Create with Kyle T. Webster, Photoshop Brush Master

By Charles Purdy

During a recent “Create With” event, renowned illustrator Kyle T. Webster treated viewers to some extraordinary feats of spontaneous creation. In our jam-packed hour with him, he painted two images, shared many Adobe Photoshop CC techniques and tips, and discussed his illustration philosophy and his approach to his work. Here are some event highlights and, at the bottom of the page, a recording of the full session:

An educator and illustrator whose work has appeared in in the New Yorker, the New York Times, Time, and many other publications, Kyle is best known as the founder of, which offers extremely popular industry-standard Photoshop brushes for professional artists—brushes that he uses to great effect in his own work.  


Kyle’s creations have the look and feel of paintings and drawings created with non-digital media. His Photoshop brushes are based on real-world tools, and, in many ways, he approaches his Wacom Cintiq tablet as if it were a true canvas. (For instance, he typically paints on a single layer and avoids masking, instead relying on more-painterly techniques in his work.)

Kyle frequently creates illustrations in a spontaneous, exploratory way—he uses multiple brushes to lay down texture and color on a blank canvas, and then he responds to the shapes that begin to reveal themselves. During our live session, he created these two images in this fashion.

Some benefits of working digitally, however, are that it allows you to mix different media types in ways that would be impossible in the real world. Digital media also give you an unlimited ability to experiment and explore (without worrying about running out of paint or canvases).

In some respects, “exploratory” defines how Kyle approaches his work. He begins an illustration by experimenting with various brushes and techniques to create a surface or background—developing visual interest and a richly textured base, until an image begins to reveal itself. (In our “Create With” session, he primarily used brushes from his Ultimate Megapack.)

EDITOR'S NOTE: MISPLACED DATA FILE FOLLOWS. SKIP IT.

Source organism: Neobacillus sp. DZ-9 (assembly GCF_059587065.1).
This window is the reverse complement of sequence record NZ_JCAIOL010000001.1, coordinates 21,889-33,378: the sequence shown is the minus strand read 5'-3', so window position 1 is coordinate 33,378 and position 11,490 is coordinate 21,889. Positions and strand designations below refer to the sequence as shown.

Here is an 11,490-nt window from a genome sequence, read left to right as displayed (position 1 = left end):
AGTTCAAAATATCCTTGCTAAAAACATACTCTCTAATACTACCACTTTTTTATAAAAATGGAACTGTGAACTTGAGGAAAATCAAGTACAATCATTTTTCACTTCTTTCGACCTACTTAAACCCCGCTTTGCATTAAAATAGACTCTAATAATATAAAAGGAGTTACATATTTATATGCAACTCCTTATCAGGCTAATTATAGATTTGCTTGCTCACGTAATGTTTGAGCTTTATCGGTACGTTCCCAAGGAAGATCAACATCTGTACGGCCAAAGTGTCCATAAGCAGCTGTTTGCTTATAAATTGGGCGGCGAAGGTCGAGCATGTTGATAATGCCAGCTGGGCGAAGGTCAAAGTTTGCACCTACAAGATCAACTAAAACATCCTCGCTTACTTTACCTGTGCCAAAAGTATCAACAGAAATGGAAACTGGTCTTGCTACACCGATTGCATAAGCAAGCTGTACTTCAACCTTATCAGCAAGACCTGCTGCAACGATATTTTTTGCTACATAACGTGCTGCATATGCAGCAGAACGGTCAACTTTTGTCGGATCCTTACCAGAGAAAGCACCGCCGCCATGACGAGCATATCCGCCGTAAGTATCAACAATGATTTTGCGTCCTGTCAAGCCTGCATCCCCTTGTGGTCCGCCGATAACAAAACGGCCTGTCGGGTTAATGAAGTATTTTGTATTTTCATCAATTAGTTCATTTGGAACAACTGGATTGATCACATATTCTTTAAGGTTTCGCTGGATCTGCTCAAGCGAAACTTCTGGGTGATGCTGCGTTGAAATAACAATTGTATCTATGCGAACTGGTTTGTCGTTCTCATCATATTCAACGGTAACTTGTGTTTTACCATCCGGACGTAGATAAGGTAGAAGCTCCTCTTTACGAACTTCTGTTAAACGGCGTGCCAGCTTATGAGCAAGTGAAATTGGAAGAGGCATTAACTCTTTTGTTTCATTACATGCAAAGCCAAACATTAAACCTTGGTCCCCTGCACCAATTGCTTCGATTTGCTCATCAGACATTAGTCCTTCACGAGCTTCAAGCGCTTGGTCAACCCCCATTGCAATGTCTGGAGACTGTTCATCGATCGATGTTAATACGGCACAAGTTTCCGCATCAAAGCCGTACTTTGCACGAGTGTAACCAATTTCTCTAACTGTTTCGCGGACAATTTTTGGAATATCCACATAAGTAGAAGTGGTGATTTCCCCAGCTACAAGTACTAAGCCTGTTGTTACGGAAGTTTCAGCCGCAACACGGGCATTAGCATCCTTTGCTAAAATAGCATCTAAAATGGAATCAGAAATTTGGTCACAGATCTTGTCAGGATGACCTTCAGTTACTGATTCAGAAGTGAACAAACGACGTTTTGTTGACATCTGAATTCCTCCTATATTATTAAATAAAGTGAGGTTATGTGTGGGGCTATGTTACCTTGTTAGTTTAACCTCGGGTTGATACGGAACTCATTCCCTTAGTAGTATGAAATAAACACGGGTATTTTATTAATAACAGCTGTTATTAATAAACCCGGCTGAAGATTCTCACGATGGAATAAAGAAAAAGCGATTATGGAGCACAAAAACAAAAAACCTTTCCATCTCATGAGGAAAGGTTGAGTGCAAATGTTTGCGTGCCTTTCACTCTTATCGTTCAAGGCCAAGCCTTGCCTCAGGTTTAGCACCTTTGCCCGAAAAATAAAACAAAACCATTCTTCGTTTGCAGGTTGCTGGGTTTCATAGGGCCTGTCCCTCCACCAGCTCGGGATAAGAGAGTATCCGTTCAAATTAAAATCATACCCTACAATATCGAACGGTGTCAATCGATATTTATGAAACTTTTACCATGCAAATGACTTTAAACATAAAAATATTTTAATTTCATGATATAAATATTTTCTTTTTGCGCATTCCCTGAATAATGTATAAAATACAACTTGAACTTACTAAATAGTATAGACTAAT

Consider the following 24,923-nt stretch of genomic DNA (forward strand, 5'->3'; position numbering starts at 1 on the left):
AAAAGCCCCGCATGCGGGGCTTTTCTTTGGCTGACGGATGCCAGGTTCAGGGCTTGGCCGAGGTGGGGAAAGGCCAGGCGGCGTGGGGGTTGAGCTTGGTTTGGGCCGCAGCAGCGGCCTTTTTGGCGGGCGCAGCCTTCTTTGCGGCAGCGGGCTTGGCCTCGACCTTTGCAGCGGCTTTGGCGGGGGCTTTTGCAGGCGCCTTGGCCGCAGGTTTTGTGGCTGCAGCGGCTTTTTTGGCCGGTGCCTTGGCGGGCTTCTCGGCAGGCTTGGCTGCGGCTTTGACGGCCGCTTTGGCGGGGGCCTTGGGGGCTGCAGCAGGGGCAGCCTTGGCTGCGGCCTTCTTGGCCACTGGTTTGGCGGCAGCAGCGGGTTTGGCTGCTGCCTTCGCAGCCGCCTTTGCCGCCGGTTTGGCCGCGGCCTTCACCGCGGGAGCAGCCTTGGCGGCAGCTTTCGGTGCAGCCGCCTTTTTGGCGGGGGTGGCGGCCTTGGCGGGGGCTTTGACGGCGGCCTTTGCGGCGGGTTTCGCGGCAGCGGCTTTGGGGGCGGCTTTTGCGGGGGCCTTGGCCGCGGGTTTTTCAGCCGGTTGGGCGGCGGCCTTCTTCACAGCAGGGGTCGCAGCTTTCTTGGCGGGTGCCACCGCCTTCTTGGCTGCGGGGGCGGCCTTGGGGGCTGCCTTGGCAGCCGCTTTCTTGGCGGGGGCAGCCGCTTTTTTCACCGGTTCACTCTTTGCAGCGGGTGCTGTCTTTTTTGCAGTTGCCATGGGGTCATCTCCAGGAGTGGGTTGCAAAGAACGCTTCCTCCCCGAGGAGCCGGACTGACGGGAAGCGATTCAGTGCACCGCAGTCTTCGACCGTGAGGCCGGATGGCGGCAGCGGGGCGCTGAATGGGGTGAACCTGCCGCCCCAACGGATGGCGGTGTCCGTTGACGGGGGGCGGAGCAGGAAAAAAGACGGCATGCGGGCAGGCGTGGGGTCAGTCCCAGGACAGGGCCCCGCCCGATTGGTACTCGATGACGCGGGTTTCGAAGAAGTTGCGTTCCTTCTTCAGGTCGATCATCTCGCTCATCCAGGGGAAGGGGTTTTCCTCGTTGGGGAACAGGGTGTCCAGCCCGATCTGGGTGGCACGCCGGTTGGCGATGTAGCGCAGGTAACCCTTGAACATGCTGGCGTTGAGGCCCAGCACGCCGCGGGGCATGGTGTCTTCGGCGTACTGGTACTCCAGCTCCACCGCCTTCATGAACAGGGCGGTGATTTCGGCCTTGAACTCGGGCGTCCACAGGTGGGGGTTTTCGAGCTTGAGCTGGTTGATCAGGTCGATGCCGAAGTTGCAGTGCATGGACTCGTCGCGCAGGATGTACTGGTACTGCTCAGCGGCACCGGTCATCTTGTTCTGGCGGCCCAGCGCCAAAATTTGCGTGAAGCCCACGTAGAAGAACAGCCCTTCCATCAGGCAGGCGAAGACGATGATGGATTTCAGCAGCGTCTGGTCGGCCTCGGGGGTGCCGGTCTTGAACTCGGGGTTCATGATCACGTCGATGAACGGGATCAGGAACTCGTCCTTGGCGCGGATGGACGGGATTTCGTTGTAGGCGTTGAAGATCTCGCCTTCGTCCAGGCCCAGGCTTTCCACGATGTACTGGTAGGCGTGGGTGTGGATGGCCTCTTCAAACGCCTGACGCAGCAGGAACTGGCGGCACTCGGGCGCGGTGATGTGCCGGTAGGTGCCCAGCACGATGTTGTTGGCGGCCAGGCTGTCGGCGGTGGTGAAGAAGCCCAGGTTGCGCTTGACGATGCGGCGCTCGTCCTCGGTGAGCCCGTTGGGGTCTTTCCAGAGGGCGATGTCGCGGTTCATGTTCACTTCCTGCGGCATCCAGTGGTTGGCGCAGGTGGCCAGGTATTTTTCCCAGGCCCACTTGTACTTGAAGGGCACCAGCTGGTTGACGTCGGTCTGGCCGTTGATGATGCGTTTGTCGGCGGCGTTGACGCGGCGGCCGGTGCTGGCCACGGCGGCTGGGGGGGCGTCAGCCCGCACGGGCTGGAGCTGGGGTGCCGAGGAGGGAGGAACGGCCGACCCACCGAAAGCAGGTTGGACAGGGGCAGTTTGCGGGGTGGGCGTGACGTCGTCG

Watch this brief video snippet to see how Kyle prepares a digital canvas. He works this way often—for instance, as a warm-up before starting a client project. A tip: Kyle always begins with a canvas that’s darker than white, so he can work with white as a color when he’s painting.

Here, Kyle reveals a little-known but very handy technique: Any Photoshop brush can be turned into an eraser that retains that brush’s properties—to do so, simply set the brush’s mode to Clear.

When blending colors in his images, Kyle uses mixer brushes to move pigment around in a painterly way. In this snippet, he explains why.


With millions of colors to choose from in Photoshop’s Color Picker, randomly choosing colors is a “terrible” approach, says Kyle—because it’s all too easy to end up with colors that don’t work well together.

As with painting, he mixes color in a natural-media way, and this helps him create balanced, harmonious color palettes for his images. In all his work, Kyle chooses three primary colors (red, yellow, and blue) and then he mixes those colors to create the additional colors in his image.

Here, Kyle demonstrates his color-mixing process, shares his workaround for greens that appear too muted, and explains one way to make sure your colors are ready to print.

In this snippet, Kyle explains why he never uses pure black in his illustrations, and he creates some neutral tones with the colors he has previously chosen.

When you use a watercolor brush to paint a color over a shape containing that color, the color multiplies (just like with real watercolors). Here, watch Kyle lighten and smooth out the area of overlap between two shapes painted with a watercolor brush—it’s a very handy trick.


Click on the image below to watch the full session.

Ready to try some of Kyle’s tricks and techniques? He has generously provided the layered Photoshop file he used in the session’s color and natural-media demonstration—just download the file and start experimenting. Then, for more tips and information about his brushes, visit Kyle’s blog.


Kyle T. Webster was one of many creative luminaries who spoke at 2016’s Adobe MAX. Visit the MAX website to watch recorded keynote presentations and conference sessions.

August 26, 2016